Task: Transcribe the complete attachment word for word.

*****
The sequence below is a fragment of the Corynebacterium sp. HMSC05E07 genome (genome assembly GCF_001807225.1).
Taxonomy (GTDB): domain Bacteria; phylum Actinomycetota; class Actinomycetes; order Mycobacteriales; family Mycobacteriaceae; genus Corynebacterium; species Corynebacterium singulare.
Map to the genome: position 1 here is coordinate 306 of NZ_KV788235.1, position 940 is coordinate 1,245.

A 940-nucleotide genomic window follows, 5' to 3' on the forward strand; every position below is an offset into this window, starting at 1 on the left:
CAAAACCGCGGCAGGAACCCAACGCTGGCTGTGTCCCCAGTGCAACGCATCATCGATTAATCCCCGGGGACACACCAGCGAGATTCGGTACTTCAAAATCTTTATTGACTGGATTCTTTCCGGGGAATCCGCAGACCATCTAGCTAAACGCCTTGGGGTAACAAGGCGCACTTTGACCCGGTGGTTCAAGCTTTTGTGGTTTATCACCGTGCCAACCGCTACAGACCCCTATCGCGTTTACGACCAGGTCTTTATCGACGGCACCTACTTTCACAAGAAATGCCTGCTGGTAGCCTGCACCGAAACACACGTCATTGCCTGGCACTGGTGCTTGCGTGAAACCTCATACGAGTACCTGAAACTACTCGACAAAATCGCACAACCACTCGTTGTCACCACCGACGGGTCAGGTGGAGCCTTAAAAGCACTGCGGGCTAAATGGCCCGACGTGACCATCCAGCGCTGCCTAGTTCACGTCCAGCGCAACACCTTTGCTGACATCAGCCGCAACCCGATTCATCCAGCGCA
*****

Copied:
The sequence below is a fragment of the Corynebacterium sp. HMSC05E07 genome (genome assembly GCF_001807225.1).
Taxonomy (GTDB): domain Bacteria; phylum Actinomycetota; class Actinomycetes; order Mycobacteriales; family Mycobacteriaceae; genus Corynebacterium; species Corynebacterium singulare.
Map to the genome: position 1 here is coordinate 306 of NZ_KV788235.1, position 940 is coordinate 1,245.

A 940-nucleotide genomic window follows, 5' to 3' on the forward strand; every position below is an offset into this window, starting at 1 on the left:
CAAAACCGCGGCAGGAACCCAACGCTGGCTGTGTCCCCAGTGCAACGCATCATCGATTAATCCCCGGGGACACACCAGCGAGATTCGGTACTTCAAAATCTTTATTGACTGGATTCTTTCCGGGGAATCCGCAGACCATCTAGCTAAACGCCTTGGGGTAACAAGGCGCACTTTGACCCGGTGGTTCAAGCTTTTGTGGTTTATCACCGTGCCAACCGCTACAGACCCCTATCGCGTTTACGACCAGGTCTTTATCGACGGCACCTACTTTCACAAGAAATGCCTGCTGGTAGCCTGCACCGAAACACACGTCATTGCCTGGCACTGGTGCTTGCGTGAAACCTCATACGAGTACCTGAAACTACTCGACAAAATCGCACAACCACTCGTTGTCACCACCGACGGGTCAGGTGGAGCCTTAAAAGCACTGCGGGCTAAATGGCCCGACGTGACCATCCAGCGCTGCCTAGTTCACGTCCAGCGCAACACCTTTGCTGACATCAGCCGCAACCCGATTCATCCAGCGCA